Ai Weiwei on CNN with Christiane Amanpour (2010)

Are you prepared for media coverage success—or are you facilitating a media coverage disaster? A standard feature in the media/comm field, analyzing interviews, can help raise awareness to steer the communication in the desired direction.

ADC staff , L.A. Roka
Art Design Publicity at ADC | 1 July 2010

(ADP staff—) The bigger they are, the harder they fall—so the saying goes... Recent coverage of BP communications concerning the Gulf of Mexico oil spill disaster has quickly become a textbook example—and who can forget Sarah Palin’s prime-time interview by Katie Couric? But what about artists, designers and their teams?

Clearly the same opportunity for failure is readily available, that is, when the visual artist is of enough “news interest”. Plus it is indeed amazing from a standard media/comm perspective how unprepared and unknowledgeable many in the visual arts sector can be. Anyone can make a painting, right? And anyone can be interviewed by the media... But like the painting, learning the fundamentals—and the "form"—increases the quality of the performance.

To quickly get up to speed, analyzing interviews, and raising media awareness, is a positive step forward. "Oh, but not me, I’ve been interviewed by lots of [non-threatening] arts journalists, so I’m very prepared." Are you? So thought BP executives, many politicians including Palin, and a few artists and designers we know. Standard experience is that people have to get burned to get it, which is no problem for those in the media/communications industry. Several consultants can offer pricy remedies for crisis management, and in this global economy, your extra income will be very appreciated.

With this in mind, we asked L.A. Roka to analyze an interview of Chinese social artist-activist Ai Weiwei by CNN’s Christian Amanpour broadcast earlier this year. While certainly not a confrontational interview like one sees on BBC’s HardTalk or on the USA’s FOXnews, Ai could easily get it wrong with the nature of his art and his social-political context.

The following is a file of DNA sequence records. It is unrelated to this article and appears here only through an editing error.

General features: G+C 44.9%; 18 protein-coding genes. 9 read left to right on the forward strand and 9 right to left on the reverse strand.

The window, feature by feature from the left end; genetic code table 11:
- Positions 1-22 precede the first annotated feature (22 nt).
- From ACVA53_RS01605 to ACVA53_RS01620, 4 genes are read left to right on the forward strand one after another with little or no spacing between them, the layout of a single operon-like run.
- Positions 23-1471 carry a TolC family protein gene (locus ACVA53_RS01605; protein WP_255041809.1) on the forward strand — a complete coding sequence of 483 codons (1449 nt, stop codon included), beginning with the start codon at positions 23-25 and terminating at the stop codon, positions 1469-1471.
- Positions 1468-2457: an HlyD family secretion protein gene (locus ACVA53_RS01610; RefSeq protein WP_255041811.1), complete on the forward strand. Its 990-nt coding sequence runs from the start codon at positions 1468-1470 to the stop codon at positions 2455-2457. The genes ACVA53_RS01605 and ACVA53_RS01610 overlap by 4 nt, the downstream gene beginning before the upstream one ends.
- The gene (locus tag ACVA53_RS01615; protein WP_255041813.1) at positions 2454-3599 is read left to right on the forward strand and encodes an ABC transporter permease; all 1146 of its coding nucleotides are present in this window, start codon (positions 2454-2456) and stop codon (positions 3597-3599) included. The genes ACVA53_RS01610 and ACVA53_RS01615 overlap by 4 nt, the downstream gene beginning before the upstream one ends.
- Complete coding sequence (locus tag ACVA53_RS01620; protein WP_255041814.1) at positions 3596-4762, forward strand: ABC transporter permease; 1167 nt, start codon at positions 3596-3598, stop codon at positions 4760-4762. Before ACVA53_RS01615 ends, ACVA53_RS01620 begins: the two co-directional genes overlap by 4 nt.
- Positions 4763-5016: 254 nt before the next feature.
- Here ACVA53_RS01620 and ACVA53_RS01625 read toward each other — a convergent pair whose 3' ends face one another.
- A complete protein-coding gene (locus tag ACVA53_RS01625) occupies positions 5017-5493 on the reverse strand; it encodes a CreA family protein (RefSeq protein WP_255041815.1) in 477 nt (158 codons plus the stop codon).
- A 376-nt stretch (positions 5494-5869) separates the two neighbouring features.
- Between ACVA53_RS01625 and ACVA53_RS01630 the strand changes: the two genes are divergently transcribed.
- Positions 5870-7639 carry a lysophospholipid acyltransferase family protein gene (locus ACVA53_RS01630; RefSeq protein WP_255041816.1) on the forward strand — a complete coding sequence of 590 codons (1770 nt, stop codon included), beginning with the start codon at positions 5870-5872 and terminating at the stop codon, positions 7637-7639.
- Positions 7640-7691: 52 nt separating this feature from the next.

L. A. Roka is a frequent contributor and Editorial Advisor to the Art Design Publicity magazine project. Based in Salt Lake City, Utah, USA, Roka has worked both as an academic and as a practitioner in media and public relations. He is also a journalism history scholar specializing in music criticism as well as how public debates about issues are managed and conducted.

Ai Weiwei interviewed by Christiane Amanpour on CNN, Part I.

L.A. Roka: In the first moment of the interview, Christiane Amanpour clearly sets the tone and frame of the interview by noting the artist is working at the peak of dissent. However, in order to prime the discussion for that most significant theme, Amanpour establishes a trusting rapport with Ai Weiwei, giving him enough time to tell his background and story. In the first few minutes, Amanpour’s questions are short and economical, often using the artist’s own words to probe or clarify further. Feeling increasingly comfortable that his artistic persona and message are being communicated without interference and without need to corroborate the details of his story, Ai is generous in what he reveals.

The pace starts to pick up when Christiane Amanpour turns to the shattered dynastic vase and the artist picks up effortlessly on the cues, and the dialogue is remarkably natural even as Amanpour’s questions become more frequent. Yet, she is so nuanced not to clip off Ai’s responses. She is guiding him toward the thematic path she set the stakes for at the outset. As a result, he is able to explain why the shattered metaphor is essential to his artistic statement.

Ai Weiwei interviewed by Christiane Amanpour on CNN, Part II,